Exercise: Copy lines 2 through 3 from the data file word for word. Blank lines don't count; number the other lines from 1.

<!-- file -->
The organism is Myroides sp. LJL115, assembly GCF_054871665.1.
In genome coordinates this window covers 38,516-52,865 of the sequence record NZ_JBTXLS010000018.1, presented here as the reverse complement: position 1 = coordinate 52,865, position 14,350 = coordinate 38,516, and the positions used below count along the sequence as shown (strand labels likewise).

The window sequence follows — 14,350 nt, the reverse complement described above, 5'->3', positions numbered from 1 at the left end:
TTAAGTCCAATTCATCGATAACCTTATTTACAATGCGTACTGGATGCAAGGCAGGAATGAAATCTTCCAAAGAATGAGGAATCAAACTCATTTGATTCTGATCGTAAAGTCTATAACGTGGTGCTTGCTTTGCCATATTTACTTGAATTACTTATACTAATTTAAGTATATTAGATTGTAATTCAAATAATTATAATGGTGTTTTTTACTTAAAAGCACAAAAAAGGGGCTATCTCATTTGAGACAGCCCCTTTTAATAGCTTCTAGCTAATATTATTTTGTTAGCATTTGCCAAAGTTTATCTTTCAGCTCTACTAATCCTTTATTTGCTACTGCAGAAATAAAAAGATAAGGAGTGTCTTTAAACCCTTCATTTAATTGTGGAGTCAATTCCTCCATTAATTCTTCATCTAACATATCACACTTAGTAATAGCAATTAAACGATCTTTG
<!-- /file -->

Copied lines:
In genome coordinates this window covers 38,516-52,865 of the sequence record NZ_JBTXLS010000018.1, presented here as the reverse complement: position 1 = coordinate 52,865, position 14,350 = coordinate 38,516, and the positions used below count along the sequence as shown (strand labels likewise).

The window sequence follows — 14,350 nt, the reverse complement described above, 5'->3', positions numbered from 1 at the left end: